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LONDON: A Palestinian doctor who recently graduated from the UK’s prestigious Chevening Scholarship is believed to have been killed along with several members of his family in an Israeli airstrike.

Dr. Maisara Al Rayyes was photographed in September with UK Foreign Secretary James Cleverly and other graduates of the scheme, which is funded by the Foreign, Commonwealth and Development Office, the BBC reported.

Al Rayyes, who was awarded funding to study for a master’s degree in health at King’s College London, was trapped beneath the rubble of a six-story apartment building in occupied Gaza on Sunday night.

The BBC on Wednesday morning tried to contact his younger brother, Moayed, who witnessed the strike from a neighboring house. But Moayed and his older sibling, Mohammed, were themselves killed in a separate Israeli airstrike on Wednesday afternoon while searching for their missing brother.

Video footage showed the bodies of the siblings lying among the rubble. A local journalist who was photographing their rescue efforts was also injured.

Friends said Al Rayyes’ parents and a nephew were found dead in the rubble of their family home on Monday, but the body of the 30-year-old doctor had yet to be recovered.

The Israeli military declined to respond to the BBC’s questions about the blast.

The UK Foreign Office said on X on Wednesday that it was “devastated” and offered its condolences to Al Rayyes’ family and the “Chevening Alumni community” but did not make any reference to the airstrike.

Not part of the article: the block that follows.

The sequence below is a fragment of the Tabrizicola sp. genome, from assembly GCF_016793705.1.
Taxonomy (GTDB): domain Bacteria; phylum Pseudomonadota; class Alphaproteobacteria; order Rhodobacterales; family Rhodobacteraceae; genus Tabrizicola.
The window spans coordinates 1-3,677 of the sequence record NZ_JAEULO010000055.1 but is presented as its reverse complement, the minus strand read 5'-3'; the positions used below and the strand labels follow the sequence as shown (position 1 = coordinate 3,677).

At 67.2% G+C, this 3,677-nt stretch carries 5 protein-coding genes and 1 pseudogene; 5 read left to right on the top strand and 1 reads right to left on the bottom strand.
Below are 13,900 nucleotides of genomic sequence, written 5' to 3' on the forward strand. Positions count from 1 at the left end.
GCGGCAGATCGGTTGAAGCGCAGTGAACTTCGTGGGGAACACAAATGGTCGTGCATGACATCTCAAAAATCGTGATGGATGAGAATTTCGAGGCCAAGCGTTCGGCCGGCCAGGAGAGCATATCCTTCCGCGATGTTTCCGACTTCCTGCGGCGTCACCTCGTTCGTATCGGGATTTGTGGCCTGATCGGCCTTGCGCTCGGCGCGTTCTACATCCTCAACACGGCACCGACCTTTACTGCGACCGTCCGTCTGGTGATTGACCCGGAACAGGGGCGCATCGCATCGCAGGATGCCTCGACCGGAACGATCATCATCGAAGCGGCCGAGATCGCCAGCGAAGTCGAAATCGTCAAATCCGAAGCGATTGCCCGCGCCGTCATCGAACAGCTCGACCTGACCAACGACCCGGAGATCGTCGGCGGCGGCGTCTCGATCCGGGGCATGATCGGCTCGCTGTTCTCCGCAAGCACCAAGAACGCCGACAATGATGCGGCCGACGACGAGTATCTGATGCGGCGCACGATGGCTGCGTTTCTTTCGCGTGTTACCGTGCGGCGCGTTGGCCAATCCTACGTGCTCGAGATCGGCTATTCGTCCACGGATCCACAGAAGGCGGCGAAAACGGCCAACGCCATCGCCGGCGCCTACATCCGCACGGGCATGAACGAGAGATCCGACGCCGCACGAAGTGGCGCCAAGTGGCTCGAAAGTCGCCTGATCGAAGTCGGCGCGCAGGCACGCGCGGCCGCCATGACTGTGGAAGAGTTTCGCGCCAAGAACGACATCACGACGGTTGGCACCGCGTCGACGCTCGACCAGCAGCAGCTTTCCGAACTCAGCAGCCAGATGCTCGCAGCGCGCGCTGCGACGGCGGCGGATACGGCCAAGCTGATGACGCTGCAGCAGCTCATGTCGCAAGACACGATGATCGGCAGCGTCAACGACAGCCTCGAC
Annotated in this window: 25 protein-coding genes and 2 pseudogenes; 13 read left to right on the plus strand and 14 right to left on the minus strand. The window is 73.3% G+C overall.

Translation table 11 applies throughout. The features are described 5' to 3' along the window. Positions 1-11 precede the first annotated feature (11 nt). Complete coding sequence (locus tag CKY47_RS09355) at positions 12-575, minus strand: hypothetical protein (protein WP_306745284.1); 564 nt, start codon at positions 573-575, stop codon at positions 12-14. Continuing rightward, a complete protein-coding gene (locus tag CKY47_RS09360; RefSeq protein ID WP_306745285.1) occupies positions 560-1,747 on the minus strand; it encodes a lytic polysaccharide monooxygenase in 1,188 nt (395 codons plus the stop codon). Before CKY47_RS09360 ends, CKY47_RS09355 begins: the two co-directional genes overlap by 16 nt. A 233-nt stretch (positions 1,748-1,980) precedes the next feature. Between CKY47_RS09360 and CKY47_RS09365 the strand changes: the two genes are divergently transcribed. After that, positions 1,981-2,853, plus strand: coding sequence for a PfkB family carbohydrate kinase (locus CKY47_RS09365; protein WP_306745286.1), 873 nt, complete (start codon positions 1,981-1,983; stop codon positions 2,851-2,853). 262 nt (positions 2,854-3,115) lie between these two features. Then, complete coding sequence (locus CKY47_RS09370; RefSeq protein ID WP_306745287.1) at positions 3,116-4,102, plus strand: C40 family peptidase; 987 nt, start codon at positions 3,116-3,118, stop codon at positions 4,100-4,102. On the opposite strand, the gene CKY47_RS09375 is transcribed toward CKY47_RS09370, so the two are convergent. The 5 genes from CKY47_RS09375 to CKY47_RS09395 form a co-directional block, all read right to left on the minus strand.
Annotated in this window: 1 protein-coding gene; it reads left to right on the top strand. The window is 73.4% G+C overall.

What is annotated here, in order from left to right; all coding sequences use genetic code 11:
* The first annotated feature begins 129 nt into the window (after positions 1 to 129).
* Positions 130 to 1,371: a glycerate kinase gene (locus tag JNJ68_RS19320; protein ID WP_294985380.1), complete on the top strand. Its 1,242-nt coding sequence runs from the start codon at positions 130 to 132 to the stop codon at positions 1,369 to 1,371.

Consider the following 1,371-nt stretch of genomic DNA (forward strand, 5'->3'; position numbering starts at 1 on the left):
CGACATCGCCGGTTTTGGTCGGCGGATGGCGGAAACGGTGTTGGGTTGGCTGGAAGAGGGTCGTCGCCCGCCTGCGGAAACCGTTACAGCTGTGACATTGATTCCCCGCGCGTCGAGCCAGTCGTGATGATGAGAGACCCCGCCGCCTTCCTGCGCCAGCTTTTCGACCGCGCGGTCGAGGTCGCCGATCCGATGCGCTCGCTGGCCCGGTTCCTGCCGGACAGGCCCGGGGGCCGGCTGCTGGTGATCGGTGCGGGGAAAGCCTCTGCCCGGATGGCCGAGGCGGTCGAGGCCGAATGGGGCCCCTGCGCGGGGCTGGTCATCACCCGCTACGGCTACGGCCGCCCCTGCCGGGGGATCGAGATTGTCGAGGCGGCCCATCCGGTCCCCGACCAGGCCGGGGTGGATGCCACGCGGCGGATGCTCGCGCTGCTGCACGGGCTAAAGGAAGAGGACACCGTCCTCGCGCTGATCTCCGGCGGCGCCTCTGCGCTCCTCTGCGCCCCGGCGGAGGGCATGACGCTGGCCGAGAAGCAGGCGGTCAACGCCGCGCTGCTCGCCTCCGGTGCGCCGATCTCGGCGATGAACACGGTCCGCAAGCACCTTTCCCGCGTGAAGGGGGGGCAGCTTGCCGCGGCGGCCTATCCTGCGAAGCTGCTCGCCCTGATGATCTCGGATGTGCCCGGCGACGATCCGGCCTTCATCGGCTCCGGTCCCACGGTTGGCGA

The tweet sparked outrage from some of the doctor’s former colleagues who accused the UK of trying to avoid any criticism of Israel. According to accounts of events described to the BBC, the handling of the incident had sparked “huge amounts of discontent” among some UK officials who felt the death announcement was not contextualized.

Hala Hanini, a Chevening graduate and close friend of Al Rayyes, accused the Foreign Office of whitewashing his death.

She told the BBC it was “disgusting, disappointing and outrageous” that the government did not raise any questions over how he was killed.

“It’s as if he just died of normal things,” she said. “(UK ministers) claim that Israel has the right to self-defense but … it actually has responsibilities over the occupied people to provide them with safety, security … (but) they are committing genocide and calling it falsely self-defense.”

Hanini also accused the UK of failing to uphold international law.

When asked about the concerns raised, the FCDO declined to comment, telling the BBC it “wouldn’t have anything to add beyond the tweet” about Al Rayyes.

The BBC report said it is believed that some staff counselors at the UK Foreign Office have spoken to senior officials about their concerns regarding the government’s position on the war in Gaza.

These include its passive stance toward Israel “breaching international humanitarian law” given the unprecedented scale of civilian deaths in Gaza, and that this could harm wider foreign policy, such as highlighting Russia’s violations of the global rules-based order in Ukraine.

A group of Chevening graduates in 28 countries wrote to Cleverly on Monday, pleading with him to protect their colleagues and “focus on the needs and safety of Chevening Alumni” in Gaza and “work toward an immediate ceasefire.”

Since the start of Israel’s attacks 32 days ago, more than 10,300 Palestinians have been killed, including over 4,100 children, according to the Gazan Health Ministry. The Israeli siege of the territory has denied its 2.2 million residents access to basic items such as food, water, fuel and electricity.

Many Palestinians accuse Israel of intentionally targeting civilians. Israel said it would not agree to a ceasefire until all of the hostages had been released.

The UK government has previously given its “unequivocal” support to Israel, saying it had a “right to defend itself” following the Hamas attacks on Oct. 7. The UK has also urged Israel to uphold international humanitarian law.
 

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